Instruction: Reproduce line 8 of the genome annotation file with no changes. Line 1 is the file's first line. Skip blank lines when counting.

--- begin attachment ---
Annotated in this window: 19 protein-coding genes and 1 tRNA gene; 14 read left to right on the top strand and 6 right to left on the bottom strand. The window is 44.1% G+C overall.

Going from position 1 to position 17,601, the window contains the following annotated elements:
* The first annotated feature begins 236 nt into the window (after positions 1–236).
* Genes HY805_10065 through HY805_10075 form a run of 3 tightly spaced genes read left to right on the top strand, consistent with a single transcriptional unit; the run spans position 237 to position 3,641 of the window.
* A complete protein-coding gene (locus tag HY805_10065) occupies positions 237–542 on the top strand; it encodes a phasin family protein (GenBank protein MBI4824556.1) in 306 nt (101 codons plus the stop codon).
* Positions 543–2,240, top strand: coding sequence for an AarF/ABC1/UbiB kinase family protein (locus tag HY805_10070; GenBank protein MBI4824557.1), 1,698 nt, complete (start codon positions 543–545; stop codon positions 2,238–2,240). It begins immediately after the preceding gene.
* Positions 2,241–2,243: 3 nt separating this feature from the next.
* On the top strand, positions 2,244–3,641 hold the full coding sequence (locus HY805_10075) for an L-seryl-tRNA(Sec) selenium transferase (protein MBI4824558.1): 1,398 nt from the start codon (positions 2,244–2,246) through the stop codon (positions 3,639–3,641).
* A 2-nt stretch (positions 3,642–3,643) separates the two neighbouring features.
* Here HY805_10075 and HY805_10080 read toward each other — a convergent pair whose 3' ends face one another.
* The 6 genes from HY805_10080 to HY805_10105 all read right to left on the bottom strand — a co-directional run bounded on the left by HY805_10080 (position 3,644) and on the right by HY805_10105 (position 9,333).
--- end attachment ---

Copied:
* On the top strand, positions 2,244–3,641 hold the full coding sequence (locus HY805_10075) for an L-seryl-tRNA(Sec) selenium transferase (protein MBI4824558.1): 1,398 nt from the start codon (positions 2,244–2,246) through the stop codon (positions 3,639–3,641).